Smithsonian Curators Are Eyeing Signs, Art And Stories To Collect From D.C. Protests "We thought it was most important for us to come down here to make sure that 50, 100, 200 years from now, this moment is not forgotten."
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NPR logo Smithsonian Curators Are Eyeing Signs, Art And Stories To Collect From D.C. Protests

Smithsonian Curators Are Eyeing Signs, Art And Stories To Collect From D.C. Protests

Aaron Bryant, a curator with the NMAAHC, surveys the boards on H Street where the art and posters from the White House fence were moved. Elliot Williams/DCist/WAMU hide caption

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Elliot Williams/DCist/WAMU

The National Park Service began its removal of the nearly two-miles of fencing surrounding the "White House complex" on Wednesday. The metal barrier has become a symbol of resistance as demonstrators have converted it into a makeshift exhibit of protest art over the past few days — and now, curators are looking to preserve parts of it.

By 11:30 a.m., a gaggle of reporters stood across from the south end of the Ellipse, filming a large crane that removed the heavy concrete blocks that hold the mesh metal pieces together—thus, beginning a somewhat confusing removal plan by NPS and Secret Service.

On the northern side, along H Street NW, curators from the Smithsonian arrived to begin the process of documenting this moment in history by surveying the protest art, posters, and other ephemera for potential exhibits in the future.

Curators from African American History and Culture Museum, American History Museum, and Anacostia Museum were on the ground, but didn't collect anything just yet. "Our purpose today was to build relationships with people on the ground to keep the conversation open for potential collecting," Jason Spear, a Smithsonian spokesperson, said over email.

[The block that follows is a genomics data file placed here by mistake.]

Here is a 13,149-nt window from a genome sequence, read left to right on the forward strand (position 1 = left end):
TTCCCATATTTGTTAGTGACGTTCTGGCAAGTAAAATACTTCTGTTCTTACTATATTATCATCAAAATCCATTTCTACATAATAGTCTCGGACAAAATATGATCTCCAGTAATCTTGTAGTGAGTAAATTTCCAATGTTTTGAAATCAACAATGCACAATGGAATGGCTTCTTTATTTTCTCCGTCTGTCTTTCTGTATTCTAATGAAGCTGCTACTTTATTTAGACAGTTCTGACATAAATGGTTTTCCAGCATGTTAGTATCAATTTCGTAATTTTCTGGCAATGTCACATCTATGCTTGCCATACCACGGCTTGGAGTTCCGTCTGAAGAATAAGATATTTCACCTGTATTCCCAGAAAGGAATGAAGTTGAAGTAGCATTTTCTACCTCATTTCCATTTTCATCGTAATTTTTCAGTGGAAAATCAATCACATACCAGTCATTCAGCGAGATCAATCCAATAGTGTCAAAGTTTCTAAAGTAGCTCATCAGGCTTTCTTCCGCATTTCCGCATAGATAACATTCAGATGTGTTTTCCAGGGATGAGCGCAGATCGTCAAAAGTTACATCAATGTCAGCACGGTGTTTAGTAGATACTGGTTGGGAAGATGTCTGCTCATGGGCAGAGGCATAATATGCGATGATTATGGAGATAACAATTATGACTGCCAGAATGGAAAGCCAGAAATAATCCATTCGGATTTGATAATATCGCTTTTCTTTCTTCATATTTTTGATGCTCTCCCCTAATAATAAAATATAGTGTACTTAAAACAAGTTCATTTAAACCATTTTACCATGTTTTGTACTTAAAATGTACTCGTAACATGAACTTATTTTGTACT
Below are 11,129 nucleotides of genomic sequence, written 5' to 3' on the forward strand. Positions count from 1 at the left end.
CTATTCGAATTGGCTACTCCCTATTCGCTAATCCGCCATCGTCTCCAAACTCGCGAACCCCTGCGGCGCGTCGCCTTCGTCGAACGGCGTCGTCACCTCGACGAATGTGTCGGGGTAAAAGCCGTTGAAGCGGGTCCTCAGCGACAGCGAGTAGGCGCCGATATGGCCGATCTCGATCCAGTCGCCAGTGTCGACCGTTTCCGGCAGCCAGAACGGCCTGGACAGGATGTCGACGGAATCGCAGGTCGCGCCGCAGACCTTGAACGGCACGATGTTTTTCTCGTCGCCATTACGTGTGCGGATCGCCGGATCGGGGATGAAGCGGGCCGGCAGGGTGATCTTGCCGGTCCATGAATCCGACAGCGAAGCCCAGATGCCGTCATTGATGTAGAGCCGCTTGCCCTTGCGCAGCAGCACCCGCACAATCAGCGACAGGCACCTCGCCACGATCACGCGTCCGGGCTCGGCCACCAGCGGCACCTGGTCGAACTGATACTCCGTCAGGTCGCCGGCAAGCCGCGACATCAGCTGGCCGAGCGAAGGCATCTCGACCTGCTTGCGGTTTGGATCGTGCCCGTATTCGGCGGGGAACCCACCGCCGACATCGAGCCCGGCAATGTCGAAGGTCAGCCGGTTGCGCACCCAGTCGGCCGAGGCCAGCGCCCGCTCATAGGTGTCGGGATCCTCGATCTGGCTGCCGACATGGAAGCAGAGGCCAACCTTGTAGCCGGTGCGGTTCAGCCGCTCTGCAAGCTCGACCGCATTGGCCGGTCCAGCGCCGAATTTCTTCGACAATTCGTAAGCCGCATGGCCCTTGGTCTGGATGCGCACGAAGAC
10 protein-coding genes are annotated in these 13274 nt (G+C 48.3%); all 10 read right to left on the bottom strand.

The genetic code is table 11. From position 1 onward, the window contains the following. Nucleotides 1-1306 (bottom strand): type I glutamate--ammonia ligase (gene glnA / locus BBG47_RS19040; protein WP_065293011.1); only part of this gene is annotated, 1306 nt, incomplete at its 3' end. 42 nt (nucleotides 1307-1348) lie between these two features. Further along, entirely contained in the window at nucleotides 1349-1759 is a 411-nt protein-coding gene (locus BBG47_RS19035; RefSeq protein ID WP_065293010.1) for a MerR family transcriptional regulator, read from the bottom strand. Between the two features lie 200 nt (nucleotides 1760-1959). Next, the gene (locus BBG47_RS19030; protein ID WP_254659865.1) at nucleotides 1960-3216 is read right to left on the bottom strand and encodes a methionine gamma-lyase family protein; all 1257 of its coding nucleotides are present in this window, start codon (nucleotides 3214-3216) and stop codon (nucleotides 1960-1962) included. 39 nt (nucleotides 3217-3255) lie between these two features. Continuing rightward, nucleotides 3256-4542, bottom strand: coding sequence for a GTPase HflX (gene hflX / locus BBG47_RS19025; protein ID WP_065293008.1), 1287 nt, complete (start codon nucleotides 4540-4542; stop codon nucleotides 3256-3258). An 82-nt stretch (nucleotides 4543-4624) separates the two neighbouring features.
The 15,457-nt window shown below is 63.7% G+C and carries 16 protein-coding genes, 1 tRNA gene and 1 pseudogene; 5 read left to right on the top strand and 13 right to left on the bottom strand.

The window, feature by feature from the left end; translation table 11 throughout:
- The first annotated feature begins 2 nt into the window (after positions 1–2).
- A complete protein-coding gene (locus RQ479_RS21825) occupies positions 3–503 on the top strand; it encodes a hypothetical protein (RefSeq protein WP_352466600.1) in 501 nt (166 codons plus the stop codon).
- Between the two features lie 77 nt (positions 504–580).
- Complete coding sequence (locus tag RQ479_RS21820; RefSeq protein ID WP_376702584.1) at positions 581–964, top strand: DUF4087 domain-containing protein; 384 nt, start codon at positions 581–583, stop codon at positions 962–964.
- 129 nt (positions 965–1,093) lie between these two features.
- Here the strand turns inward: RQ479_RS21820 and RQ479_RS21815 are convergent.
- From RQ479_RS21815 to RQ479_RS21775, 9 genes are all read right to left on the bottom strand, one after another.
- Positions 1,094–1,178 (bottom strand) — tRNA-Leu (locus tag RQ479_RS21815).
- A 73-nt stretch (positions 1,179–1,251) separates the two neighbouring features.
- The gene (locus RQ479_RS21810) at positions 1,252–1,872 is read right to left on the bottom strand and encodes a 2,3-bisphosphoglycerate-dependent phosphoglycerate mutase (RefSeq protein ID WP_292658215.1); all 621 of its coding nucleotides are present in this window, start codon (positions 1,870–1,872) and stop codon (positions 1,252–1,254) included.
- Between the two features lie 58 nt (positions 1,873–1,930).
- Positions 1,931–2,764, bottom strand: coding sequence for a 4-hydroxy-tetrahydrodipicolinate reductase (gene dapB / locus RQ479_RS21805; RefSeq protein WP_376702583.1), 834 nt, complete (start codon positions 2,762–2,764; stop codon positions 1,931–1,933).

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Aaron Bryant, a curator with the African American History and Culture Museum who came down from Baltimore, says the fence and signs around Lafayette Square might one day act as a portal to memory and history, similar to the debris from the Twin Towers preserved after September 11.

"I really do believe that we live history every day of our lives, and so we thought it was most important for us to come down here to make sure that 50, 100, 200 years from now, this moment is not forgotten, these voices aren't forgotten and these stories can be shared for generations," says Bryant. "And the message that's on the signs — we can't forget the message because they represent the voices of the people who helped to shape this history."

Bryant was joined by a small team of curators and photographers from the NMAAHC and Anacostia Community Museum who plan to come out to the fence in the coming days and weeks to collect pieces that could be used in exhibits down the road.

"Today, actually, we're just kind of walking around and getting the lay of the land, to be perfectly honest," Bryant says.

The group declined to share too much about their collection process out of respect for the artists and so that they wouldn't encourage people to come and take artifacts without permission. However, the curators spent much of the morning and afternoon taking photos of murals and signs, interviewing protestors, and speaking with volunteers who had spent all of Tuesday night transferring the art from the fence to boards along storefronts on H Street.